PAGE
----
Signature of healthy diet

Yogurt & sugars: attention to wisdom!


Intake of free sugar should be less than 10 % of total daily energy intake, according to WHO. But where are we today? This study, conducted by V. Azaïs-Braesco et al. reviewed the data on sugar intakes from European countries, and identified the main contributors to added sugar intakes. Yogurt is definitely not one of them!

The first source of sugar: sweet products of course!

Added sugars (or non-milk extrinsic sugars) are all mono- and disaccharides added to foods by the manufacturer, cook or consumer, and also sugar naturally present in honey and syrup*. Free sugars also include sugars naturally present in fruit juice. This review covers 11 European surveys driven in 10 countries, among which 7 provided accurate estimates on total added sugar intakes. Results shows that mean intake of added sugar in adults represents from 7 to 11 % of total energy intake, a percentage mainly represented by sweet products. Who are the biggest consumers? Apparently Men! They had a bigger intake in sugars (in g/d) than woman. But this difference disappeared when it’s expressed to total energy intake. In other words, women have at least a bigger bit of a sweet tooth than men…

Yogurt: far behind others

Unsurprisingly, the major contributor in adults was sweet products: confectionery, chocolates, cakes and biscuits, sugar, and jam, represent 36  to 61 % of total added sugar intakes. The second contributor were beverages (12 to 31% in adults, fruit juices excepted). Dairy appears as the third source of added sugar, with only 4 to 15 % of the total added sugar intake in adults. With providing no more than 8 % of the total added sugar, depending on the country, yogurt appears as a relatively low contributor to sugar intake in Europe.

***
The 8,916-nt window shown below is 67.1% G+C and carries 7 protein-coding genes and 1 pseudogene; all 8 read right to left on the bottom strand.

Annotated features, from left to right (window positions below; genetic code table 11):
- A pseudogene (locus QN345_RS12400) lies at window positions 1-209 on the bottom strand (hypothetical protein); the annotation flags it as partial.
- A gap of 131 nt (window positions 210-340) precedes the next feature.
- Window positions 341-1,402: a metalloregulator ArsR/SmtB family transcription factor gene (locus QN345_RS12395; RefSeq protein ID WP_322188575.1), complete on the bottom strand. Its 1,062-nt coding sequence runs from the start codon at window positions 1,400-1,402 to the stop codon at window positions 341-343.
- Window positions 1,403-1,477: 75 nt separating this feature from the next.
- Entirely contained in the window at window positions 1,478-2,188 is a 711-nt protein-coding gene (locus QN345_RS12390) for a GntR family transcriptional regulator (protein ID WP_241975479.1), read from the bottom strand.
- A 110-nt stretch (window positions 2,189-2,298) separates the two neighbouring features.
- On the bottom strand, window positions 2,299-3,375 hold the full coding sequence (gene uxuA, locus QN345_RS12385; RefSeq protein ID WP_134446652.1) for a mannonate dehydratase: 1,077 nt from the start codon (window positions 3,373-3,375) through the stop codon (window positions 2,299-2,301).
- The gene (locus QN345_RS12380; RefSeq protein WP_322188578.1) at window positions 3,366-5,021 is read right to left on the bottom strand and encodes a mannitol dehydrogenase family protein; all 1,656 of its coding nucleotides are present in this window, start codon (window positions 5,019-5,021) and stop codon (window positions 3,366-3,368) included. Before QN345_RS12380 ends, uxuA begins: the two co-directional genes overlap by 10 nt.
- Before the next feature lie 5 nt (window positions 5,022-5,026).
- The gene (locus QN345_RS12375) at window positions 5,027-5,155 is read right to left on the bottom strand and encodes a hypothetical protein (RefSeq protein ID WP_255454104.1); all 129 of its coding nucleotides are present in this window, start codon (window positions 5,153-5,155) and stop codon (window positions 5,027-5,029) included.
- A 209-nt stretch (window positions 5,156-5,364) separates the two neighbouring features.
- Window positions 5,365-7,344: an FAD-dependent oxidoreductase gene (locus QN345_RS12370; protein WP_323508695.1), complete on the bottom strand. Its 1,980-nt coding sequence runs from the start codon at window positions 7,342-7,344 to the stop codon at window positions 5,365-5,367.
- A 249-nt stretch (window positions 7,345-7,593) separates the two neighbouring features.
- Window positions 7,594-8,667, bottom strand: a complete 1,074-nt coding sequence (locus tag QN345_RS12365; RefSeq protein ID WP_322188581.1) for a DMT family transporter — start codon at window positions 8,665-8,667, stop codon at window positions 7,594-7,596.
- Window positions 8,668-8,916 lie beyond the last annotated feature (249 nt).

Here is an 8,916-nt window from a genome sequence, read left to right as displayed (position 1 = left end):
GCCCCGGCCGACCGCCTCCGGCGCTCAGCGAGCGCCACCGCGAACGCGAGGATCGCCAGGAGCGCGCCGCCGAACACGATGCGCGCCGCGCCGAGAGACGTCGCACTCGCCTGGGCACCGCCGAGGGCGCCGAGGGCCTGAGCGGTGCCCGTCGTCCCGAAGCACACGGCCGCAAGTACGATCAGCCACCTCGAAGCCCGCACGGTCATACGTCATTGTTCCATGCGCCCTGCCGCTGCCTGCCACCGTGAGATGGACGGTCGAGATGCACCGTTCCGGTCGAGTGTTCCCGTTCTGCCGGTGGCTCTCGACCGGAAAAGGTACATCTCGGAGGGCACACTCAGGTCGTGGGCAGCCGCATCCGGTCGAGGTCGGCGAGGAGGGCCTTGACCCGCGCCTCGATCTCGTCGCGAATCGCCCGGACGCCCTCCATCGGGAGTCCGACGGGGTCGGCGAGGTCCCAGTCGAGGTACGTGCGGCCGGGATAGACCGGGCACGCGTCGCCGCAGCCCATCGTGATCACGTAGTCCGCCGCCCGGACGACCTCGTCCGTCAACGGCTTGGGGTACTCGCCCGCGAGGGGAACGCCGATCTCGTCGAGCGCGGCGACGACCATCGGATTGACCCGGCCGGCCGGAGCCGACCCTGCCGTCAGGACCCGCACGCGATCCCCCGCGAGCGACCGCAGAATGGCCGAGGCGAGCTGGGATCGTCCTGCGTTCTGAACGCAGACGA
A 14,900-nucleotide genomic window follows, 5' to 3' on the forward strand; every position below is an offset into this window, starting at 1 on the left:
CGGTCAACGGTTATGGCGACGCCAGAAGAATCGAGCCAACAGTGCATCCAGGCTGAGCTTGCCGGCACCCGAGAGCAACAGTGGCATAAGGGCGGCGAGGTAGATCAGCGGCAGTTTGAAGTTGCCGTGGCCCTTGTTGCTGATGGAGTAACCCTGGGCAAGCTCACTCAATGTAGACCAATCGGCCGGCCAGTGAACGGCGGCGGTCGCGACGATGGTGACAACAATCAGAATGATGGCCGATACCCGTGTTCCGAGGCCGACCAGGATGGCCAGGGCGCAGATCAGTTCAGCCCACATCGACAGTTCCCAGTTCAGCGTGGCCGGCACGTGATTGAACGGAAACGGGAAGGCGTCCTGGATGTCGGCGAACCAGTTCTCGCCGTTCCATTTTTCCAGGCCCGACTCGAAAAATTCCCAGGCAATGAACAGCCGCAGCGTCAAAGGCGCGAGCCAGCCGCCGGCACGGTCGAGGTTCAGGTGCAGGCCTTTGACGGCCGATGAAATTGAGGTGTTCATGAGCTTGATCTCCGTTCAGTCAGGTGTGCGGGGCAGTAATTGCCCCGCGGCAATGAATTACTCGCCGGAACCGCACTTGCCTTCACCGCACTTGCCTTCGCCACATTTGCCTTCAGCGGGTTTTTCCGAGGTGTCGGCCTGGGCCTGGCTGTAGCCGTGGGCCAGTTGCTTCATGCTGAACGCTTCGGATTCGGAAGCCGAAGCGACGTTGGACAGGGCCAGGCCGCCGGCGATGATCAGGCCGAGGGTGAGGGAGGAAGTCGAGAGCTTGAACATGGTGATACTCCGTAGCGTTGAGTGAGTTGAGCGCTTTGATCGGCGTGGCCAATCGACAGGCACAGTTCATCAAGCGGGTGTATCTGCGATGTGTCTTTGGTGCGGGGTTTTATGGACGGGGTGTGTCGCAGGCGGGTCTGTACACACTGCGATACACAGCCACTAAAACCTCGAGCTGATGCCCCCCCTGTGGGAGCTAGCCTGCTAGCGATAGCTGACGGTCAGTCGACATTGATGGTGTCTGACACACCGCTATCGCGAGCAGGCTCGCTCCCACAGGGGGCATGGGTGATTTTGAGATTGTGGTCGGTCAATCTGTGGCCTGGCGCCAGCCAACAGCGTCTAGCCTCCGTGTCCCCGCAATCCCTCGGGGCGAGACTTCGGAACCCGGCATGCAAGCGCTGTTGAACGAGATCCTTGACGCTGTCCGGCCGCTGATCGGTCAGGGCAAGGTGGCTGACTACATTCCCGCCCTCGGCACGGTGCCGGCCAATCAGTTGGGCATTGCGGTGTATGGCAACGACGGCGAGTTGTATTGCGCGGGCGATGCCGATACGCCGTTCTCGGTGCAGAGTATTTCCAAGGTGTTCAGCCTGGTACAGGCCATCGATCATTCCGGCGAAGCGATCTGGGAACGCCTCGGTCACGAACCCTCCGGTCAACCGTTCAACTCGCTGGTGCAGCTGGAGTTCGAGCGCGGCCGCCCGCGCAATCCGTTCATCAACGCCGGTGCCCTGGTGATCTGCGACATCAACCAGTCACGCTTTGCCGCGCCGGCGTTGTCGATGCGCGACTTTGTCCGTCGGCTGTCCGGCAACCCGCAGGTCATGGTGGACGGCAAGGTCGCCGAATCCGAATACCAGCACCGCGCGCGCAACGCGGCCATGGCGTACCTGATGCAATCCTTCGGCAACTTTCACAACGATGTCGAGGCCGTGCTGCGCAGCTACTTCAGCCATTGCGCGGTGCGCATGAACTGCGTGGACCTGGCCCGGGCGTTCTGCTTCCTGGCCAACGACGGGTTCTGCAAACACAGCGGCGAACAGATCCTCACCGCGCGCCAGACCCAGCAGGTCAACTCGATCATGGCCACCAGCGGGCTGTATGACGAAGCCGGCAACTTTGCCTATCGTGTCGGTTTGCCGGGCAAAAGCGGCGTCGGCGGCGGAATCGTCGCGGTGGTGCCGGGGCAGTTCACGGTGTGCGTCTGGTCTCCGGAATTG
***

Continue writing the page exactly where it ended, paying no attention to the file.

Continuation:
In conclusion: if you like sweet yogurts, you can consume branded yogurt without feeling guilty. If you sweeten a plain yogurt yourself, consider adding moderate and varying the sweetening ingredients (white or brown sugar, honey, maple syrup, jam, compote …). The most important thing is to consume daily dairy products!

To learn more, read the original article.

Source: Azaïs-Braesco V et al. Nutrition Journal 2017;16:6.

* Basically, non milk extrinsic sugars include table sugar, honey, glucose, fructose and glucose syrups, sugars added to food and sugars in fruit juices.

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